Cabrera knocking 'em in at record pace
DETROIT -- Home-run sluggers make headlines, and batting averages have defined hitters dating all the way back to Detroit Tigers immortal Ty Cobb.
The Triple Crown statistic that musters the least attention and acclaim is runs batted in -- the RBI or “ribbie,” in the vernacular of the game.
Most of the game’s outstanding hitters, however, will tell you that the RBI is the most important offensive statistic in baseball.
“Knocking in runs means more than anything else you can do,” said Tigers third baseman Miguel Cabrera, who in 2012 became baseball’s first Triple Crown winner in 45 years. “To win games, you have got to score enough runs to support your pitchers.
"Look at what we did yesterday. (Justin) Verlander gave up two runs, and we lost 2-1. Then we scored nothing in the next game and lose 3-0.”
Cabrera was describing the doubleheader loss to the Kansas City Royals at Comerica Park on Aug. 16. He didn’t knock in one run in either game after registering 16 RBI in the previous 10 games.
The first of those ribbies was a go-ahead double in a 5-1 win at Cleveland on Aug. 6 that put him at 100 RBI with 51 games remaining.
One hundred RBI is the standard for excellence, and Cabrera’s now reaching the number with ease. Beginning in his first full season with Florida Marlins in 2004, he started a run of 10 consecutive seasons with 100 or more.
That's a historically significant accomplishment. Only five other players have matched or exceeded Cabrera’s streak, and each of them is either in the Hall of Fame or has statistics worthy of Cooperstown.
Jimmie Foxx, Lou Gehrig and Alex Rodriguez share the record with 13 consecutive 100-RBI seasons. Al Simmons did it 11 straight seasons, and Albert Pujols had his 10-year streak end in 2010, the same year A-Rod’s concluded.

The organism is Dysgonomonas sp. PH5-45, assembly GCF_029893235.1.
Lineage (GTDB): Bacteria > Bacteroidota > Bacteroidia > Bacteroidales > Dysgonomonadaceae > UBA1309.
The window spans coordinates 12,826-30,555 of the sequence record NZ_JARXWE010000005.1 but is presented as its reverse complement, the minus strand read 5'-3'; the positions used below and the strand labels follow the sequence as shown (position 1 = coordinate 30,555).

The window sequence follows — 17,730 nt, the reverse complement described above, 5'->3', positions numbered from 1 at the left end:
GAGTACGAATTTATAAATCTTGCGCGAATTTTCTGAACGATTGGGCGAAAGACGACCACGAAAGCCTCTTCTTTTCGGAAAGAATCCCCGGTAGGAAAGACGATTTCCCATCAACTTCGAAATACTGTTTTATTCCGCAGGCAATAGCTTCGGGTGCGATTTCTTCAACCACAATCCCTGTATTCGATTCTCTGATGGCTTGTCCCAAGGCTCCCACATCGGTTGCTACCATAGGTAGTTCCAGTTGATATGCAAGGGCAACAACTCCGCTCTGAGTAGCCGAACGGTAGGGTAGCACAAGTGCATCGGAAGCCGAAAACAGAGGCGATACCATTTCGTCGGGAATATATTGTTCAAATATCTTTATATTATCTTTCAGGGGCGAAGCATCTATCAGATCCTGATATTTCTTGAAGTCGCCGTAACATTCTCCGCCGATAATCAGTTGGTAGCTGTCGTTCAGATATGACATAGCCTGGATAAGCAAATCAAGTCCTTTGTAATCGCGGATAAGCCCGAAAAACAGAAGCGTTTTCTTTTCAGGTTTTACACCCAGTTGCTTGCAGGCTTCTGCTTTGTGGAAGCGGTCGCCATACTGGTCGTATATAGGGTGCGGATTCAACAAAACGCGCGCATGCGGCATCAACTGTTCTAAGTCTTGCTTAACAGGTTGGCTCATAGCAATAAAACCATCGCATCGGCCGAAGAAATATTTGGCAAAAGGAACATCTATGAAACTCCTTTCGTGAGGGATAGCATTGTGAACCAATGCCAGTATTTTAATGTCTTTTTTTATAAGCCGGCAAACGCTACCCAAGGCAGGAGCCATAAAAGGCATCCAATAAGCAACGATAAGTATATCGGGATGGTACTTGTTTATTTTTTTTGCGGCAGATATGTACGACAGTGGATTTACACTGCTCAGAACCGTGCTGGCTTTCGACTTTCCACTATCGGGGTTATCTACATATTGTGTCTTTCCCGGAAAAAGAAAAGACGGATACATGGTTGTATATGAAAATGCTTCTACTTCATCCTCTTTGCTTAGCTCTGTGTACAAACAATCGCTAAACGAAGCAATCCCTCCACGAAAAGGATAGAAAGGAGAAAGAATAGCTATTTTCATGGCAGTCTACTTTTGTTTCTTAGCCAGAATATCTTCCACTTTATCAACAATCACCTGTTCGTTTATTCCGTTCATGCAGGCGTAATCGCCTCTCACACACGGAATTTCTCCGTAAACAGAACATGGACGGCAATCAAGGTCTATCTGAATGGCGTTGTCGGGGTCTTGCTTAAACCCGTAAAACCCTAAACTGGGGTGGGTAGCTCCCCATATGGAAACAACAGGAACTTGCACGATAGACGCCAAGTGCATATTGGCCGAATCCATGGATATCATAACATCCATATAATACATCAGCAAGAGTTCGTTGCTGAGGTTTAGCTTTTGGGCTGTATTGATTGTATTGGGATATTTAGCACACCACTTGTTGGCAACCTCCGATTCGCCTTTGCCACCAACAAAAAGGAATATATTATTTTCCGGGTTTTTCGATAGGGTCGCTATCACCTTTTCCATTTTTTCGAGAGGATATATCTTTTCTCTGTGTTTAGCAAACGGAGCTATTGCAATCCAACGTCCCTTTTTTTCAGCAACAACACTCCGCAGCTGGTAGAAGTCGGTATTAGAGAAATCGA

“That means a lot to me,” Cabrera said. “It means I’ve been consistent every year, and that’s my goal -- consistency.”
Nobody has achieved 10 consecutive 100-RBI seasons at a younger age than Cabrera, who turned 30 on April 18. Rodriguez was 35 when he did it. Gehrig and Simmons both were 32, Foxx was 31, while Pujols also was 30, but three months older than Cabrera.
That Cabrera, who turned 30 on April 18, is knocking in runs at this rate, at his age positions him to challenge and perhaps surpass Hank Aaron’s career RBI record.
Aaron, in 23 seasons from 1954 to 1976, knocked in a staggering 2,297 runs. He’s best known for eclipsing Ruth’s 714 home runs and finishing with 755, but Aaron also passed Ruth's 2,220 RBI.
If you take the 1,123 RBI Cabrera accumulated in his first 10 seasons, 2003-2012, and project him to duplicate that over his next 10 seasons, he would have 2,246 at age 39. That would put him 51 behind Aaron, making Cabrera capable of setting the mark the year he turns 40.
Aaron was 42 when he retired, and had 164 RBI after turning 40.
Does Cabrera, who intends to have a long career, believe he can catch Aaron a decade from now?
“That is a long way to look ahead,” Cabrera said. “That would be something, but I have to focus on this year, this next game.”